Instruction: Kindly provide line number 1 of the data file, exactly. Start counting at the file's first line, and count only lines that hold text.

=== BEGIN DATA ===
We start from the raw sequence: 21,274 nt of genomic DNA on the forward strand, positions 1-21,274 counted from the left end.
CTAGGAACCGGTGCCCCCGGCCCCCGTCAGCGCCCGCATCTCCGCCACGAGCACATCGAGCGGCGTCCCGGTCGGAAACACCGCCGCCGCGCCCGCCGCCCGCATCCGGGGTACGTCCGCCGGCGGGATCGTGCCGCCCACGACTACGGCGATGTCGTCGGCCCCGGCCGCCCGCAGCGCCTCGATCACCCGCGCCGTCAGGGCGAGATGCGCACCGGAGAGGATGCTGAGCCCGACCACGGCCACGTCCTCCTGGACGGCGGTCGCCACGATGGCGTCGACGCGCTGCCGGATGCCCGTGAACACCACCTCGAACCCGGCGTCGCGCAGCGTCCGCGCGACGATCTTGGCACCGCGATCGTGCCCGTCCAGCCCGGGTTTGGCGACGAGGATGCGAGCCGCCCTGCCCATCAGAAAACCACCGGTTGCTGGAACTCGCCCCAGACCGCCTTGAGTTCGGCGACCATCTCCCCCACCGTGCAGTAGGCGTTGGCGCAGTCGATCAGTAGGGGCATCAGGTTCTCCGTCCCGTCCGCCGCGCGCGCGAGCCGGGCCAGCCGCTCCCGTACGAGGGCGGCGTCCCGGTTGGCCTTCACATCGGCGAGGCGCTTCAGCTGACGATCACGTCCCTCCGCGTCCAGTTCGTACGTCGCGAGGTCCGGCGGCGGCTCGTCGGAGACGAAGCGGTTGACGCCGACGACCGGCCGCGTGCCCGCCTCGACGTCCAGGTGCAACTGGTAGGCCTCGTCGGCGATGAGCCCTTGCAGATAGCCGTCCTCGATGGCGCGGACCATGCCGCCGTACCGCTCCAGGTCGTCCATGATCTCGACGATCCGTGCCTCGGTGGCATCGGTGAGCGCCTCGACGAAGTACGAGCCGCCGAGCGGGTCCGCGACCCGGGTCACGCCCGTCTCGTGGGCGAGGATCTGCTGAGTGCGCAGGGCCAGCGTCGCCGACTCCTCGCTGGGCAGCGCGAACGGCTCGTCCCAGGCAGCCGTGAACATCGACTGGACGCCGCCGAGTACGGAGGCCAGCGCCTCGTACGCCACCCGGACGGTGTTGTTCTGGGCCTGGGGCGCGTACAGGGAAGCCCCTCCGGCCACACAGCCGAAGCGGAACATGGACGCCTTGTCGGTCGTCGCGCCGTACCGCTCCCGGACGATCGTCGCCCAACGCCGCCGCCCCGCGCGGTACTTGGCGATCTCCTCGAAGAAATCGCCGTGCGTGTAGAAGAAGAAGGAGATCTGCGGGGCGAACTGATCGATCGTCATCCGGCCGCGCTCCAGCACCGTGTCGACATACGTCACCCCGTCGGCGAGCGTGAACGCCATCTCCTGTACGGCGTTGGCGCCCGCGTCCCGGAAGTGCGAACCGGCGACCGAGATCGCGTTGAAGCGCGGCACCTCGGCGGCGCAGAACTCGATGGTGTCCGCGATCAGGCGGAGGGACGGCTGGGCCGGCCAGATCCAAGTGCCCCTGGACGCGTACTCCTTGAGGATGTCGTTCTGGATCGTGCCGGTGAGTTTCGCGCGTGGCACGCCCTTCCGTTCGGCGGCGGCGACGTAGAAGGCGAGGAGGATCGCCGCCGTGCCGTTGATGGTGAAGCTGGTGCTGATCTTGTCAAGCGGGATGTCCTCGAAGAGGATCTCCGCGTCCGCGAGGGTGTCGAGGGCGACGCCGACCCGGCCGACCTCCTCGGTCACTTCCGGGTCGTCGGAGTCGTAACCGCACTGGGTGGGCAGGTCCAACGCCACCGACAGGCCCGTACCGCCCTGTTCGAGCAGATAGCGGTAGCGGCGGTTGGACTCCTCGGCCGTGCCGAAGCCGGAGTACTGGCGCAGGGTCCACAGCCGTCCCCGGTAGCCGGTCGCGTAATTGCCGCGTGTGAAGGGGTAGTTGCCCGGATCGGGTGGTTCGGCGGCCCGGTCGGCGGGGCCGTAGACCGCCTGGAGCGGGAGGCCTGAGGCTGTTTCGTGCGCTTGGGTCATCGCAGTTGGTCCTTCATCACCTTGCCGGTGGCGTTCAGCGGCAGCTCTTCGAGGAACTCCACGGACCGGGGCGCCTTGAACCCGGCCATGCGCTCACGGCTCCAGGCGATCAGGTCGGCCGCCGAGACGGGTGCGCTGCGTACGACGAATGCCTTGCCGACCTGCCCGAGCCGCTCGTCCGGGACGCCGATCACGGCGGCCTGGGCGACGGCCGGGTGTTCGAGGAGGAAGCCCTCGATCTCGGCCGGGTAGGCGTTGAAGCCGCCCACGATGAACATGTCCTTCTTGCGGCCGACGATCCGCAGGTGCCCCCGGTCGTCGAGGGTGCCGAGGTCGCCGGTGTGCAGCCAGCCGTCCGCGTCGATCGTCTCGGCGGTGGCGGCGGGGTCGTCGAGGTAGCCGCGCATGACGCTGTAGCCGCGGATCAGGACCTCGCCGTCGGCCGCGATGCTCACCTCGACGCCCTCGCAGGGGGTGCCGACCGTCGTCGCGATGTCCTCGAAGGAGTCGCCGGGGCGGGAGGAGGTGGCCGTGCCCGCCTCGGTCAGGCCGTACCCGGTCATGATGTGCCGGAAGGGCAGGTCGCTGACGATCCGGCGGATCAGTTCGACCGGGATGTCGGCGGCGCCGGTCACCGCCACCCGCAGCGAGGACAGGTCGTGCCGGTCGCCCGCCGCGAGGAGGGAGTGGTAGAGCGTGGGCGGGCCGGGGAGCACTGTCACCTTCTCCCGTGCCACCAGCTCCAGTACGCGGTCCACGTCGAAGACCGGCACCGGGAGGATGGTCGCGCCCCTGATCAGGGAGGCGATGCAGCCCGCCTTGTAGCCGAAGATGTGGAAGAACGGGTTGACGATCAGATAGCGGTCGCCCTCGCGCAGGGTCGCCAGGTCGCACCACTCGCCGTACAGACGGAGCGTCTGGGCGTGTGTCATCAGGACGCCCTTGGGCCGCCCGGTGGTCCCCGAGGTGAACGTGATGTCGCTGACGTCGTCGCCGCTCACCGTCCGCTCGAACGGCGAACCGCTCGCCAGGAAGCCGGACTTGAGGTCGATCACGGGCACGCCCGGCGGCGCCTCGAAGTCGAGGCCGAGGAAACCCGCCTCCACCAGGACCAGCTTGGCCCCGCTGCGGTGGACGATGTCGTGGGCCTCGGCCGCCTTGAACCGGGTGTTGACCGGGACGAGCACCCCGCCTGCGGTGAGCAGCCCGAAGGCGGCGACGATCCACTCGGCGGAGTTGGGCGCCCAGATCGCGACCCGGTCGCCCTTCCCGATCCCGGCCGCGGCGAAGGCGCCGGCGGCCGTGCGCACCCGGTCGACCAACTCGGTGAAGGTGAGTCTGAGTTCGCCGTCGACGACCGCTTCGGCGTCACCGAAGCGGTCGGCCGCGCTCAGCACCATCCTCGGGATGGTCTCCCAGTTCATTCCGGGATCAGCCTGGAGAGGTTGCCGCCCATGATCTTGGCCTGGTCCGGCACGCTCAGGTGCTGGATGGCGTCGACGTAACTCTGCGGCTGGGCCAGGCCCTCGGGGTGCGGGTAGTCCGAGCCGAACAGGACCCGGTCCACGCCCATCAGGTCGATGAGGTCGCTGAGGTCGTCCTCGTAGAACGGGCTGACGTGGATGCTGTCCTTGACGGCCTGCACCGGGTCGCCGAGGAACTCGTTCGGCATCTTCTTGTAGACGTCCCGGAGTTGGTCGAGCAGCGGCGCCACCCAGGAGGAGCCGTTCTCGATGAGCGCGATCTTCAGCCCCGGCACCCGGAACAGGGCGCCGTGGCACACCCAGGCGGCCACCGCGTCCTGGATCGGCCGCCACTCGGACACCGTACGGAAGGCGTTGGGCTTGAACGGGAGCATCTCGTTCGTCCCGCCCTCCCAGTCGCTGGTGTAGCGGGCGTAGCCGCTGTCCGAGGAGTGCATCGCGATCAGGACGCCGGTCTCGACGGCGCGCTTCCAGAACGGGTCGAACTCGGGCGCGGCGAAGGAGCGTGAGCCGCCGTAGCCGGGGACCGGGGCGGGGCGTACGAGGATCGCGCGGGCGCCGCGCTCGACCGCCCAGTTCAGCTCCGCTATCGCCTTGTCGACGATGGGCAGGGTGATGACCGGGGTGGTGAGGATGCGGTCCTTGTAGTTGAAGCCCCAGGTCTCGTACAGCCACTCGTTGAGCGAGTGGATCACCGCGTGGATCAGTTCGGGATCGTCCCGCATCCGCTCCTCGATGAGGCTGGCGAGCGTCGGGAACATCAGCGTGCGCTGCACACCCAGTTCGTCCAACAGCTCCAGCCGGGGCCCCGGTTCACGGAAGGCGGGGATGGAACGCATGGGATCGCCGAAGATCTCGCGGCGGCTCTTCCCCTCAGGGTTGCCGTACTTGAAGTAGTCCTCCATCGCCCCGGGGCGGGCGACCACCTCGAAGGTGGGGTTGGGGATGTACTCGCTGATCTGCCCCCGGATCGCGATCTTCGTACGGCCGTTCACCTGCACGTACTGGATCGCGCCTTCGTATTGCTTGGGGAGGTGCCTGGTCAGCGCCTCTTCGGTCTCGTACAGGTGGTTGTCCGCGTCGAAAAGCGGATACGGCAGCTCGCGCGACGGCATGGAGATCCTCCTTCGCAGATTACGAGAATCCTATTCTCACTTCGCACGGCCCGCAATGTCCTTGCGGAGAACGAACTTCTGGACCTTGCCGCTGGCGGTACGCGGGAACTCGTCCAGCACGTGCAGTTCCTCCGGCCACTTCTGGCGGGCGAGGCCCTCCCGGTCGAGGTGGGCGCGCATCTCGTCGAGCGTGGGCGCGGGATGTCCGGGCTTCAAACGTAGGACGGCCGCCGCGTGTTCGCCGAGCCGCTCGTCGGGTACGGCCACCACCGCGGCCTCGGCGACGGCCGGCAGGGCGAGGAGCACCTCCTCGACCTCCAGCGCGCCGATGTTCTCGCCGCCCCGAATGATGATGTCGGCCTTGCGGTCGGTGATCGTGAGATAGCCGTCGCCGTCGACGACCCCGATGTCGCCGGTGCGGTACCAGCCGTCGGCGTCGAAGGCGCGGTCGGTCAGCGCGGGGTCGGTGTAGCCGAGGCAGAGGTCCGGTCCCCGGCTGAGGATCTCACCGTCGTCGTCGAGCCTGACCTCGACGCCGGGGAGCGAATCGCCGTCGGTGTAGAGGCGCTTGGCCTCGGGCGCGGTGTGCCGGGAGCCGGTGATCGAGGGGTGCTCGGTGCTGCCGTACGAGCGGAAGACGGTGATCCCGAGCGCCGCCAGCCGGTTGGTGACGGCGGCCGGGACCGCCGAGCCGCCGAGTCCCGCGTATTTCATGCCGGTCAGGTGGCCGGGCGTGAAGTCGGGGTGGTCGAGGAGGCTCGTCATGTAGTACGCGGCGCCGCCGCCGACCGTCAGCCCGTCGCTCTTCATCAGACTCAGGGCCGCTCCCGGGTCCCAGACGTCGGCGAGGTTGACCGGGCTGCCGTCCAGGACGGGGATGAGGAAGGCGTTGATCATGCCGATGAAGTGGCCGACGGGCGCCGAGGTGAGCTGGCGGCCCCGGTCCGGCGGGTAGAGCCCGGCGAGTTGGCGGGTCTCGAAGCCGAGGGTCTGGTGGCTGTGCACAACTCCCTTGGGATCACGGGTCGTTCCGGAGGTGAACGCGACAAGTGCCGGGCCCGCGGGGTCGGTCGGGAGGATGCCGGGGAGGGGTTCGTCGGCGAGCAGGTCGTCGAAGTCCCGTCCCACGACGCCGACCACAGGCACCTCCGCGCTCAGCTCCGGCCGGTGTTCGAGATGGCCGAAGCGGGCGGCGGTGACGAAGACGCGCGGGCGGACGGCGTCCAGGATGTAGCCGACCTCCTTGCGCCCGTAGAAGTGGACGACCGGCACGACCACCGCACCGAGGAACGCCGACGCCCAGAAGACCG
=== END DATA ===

We start from the raw sequence: 21,274 nt of genomic DNA on the forward strand, positions 1-21,274 counted from the left end.